How Do I Start Breastfeeding?
The short answer: The best time to start breastfeeding is right in the delivery room or recovery room after giving birth.
The long answer: Glad you asked! Breastfeeding is a way to feed your baby, and it’s also a clear sign of our bodies’ intelligence.
Skin to skin contact
Whether you have had a vaginal delivery or a cesarean section, a mother can prepare for her first time breastfeeding her baby by having skin to skin contact for an hour after delivery. Skin to skin contact is when the baby is placed naked (or only in a diaper) on mom’s bare chest. There are many benefits of skin to skin contact for all moms and babies that go far beyond the benefits associated with only breastfeeding mothers and babies. Skin to skin contact is used to initiate bonding between mom and baby, initiate breastfeeding, and is also a means to naturally soothe baby, as well as regulate baby’s temperature, heart rate, breathing, and blood sugar levels.
After an hour of skin to skin contact, you will notice your baby beginning to show cues of wanting to eat, such as becoming more alert and awake, moving their head and body toward your breast, and demonstrating a newborn reflex called “rooting” which is when a baby opens their mouth, making sucking noises, and turns their head toward the breast.
To latch your baby to the breast, turn your baby’s body toward you so you are both chest to chest. Touch the baby’s nose to your nipple (remember: “nose to nip”), which will cause your baby to open their mouth wide (because of the “rooting” reflex). Bring the baby up and over your breast so they take a large mouthful of your breast, including the nipple and areola. Once their mouth is around the breast, covering the nipple and as much areola as possible, you will see the baby’s lips fanned out like “fish lips.” As the baby sucks, you will see that the baby’s cheek is nice and rounded.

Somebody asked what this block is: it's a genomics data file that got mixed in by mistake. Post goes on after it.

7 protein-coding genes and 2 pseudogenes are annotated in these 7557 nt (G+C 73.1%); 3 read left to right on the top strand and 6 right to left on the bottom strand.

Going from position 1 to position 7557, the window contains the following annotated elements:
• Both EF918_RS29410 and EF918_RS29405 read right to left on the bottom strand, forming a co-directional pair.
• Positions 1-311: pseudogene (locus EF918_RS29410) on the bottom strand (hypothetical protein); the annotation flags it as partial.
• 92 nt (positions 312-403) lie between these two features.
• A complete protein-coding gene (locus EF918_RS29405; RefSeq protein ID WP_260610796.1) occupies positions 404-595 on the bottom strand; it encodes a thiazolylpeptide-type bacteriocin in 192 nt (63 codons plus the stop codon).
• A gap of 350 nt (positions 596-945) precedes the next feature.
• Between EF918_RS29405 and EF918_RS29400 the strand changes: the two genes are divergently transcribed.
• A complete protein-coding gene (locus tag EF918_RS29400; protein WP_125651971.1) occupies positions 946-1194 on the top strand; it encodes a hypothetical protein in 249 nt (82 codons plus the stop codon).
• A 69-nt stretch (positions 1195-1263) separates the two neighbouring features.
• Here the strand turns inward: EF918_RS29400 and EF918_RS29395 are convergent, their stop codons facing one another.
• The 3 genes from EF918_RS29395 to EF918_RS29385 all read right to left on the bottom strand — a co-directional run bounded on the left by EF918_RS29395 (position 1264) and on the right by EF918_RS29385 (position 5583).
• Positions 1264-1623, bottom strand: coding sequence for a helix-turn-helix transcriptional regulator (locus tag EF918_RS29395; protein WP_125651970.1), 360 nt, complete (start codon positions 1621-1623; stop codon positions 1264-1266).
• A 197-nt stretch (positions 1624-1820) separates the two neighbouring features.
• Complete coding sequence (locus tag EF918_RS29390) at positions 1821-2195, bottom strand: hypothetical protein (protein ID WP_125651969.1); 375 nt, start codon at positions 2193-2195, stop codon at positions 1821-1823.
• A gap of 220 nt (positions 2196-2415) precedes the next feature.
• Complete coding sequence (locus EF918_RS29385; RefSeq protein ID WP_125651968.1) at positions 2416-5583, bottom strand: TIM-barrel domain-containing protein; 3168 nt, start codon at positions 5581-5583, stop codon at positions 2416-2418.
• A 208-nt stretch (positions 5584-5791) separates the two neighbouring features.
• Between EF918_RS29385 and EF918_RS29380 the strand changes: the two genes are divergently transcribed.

A mother's body is quite smart, and has begun to make milk during pregnancy. After the delivery of the placenta, the body revs up creation of hormones that tell your body to make more milk. The first milk that a mother will see, right after delivery, is called colostrum, which is thick and yellow and full of antibodies that help protect your baby from illness and provide immunity.
When a baby is born, their stomach is about the size of a marble, and the small amounts of colostrum are exactly what the baby needs for their feedings during their first few days. Once your milk comes in (usually between days 3-5 after delivery), you will not only see your baby suckling, but you will be able to hear them swallowing milk.
Your labor and delivery nurses and postpartum nurses will help and support you after delivery in teaching you to breastfeed. In addition to assisting you with with latching your baby, different positions for feeding and troubleshooting when problems or concerns arise. However, once you go home from the hospital, it is very important to find support near you, such as a lactation consultant or breastfeeding support group, so you can continue to work on breastfeeding and get reliable support if you have any questions or encounter any issues.
Boston NAPS runs a regular breastfeeding support group for new moms in the greater Boston area; learn more at our Facebook page. If you’re looking for one-on-one support, you can schedule a lactation consultation with a Boston NAPS lactation specialist